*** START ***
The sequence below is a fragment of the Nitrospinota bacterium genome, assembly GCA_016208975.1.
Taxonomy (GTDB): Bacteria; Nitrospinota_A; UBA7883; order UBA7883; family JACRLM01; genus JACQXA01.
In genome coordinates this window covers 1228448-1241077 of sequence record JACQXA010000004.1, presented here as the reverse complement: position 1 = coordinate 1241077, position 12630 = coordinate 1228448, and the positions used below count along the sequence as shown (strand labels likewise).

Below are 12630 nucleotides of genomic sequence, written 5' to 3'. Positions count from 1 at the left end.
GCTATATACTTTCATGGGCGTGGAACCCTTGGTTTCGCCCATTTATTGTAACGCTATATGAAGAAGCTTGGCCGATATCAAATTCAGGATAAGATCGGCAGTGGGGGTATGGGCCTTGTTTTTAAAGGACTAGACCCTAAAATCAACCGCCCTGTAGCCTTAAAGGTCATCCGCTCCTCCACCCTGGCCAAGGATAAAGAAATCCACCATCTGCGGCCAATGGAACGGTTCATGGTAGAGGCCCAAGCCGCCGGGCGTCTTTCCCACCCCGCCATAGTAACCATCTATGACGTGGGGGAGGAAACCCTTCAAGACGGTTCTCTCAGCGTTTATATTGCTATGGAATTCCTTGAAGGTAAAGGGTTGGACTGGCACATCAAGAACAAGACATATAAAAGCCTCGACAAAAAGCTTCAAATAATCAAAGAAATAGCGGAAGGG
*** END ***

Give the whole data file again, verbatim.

The sequence below is a fragment of the Nitrospinota bacterium genome, assembly GCA_016208975.1.
Taxonomy (GTDB): Bacteria; Nitrospinota_A; UBA7883; order UBA7883; family JACRLM01; genus JACQXA01.
In genome coordinates this window covers 1228448-1241077 of sequence record JACQXA010000004.1, presented here as the reverse complement: position 1 = coordinate 1241077, position 12630 = coordinate 1228448, and the positions used below count along the sequence as shown (strand labels likewise).

Below are 12630 nucleotides of genomic sequence, written 5' to 3'. Positions count from 1 at the left end.
GCTATATACTTTCATGGGCGTGGAACCCTTGGTTTCGCCCATTTATTGTAACGCTATATGAAGAAGCTTGGCCGATATCAAATTCAGGATAAGATCGGCAGTGGGGGTATGGGCCTTGTTTTTAAAGGACTAGACCCTAAAATCAACCGCCCTGTAGCCTTAAAGGTCATCCGCTCCTCCACCCTGGCCAAGGATAAAGAAATCCACCATCTGCGGCCAATGGAACGGTTCATGGTAGAGGCCCAAGCCGCCGGGCGTCTTTCCCACCCCGCCATAGTAACCATCTATGACGTGGGGGAGGAAACCCTTCAAGACGGTTCTCTCAGCGTTTATATTGCTATGGAATTCCTTGAAGGTAAAGGGTTGGACTGGCACATCAAGAACAAGACATATAAAAGCCTCGACAAAAAGCTTCAAATAATCAAAGAAATAGCGGAAGGG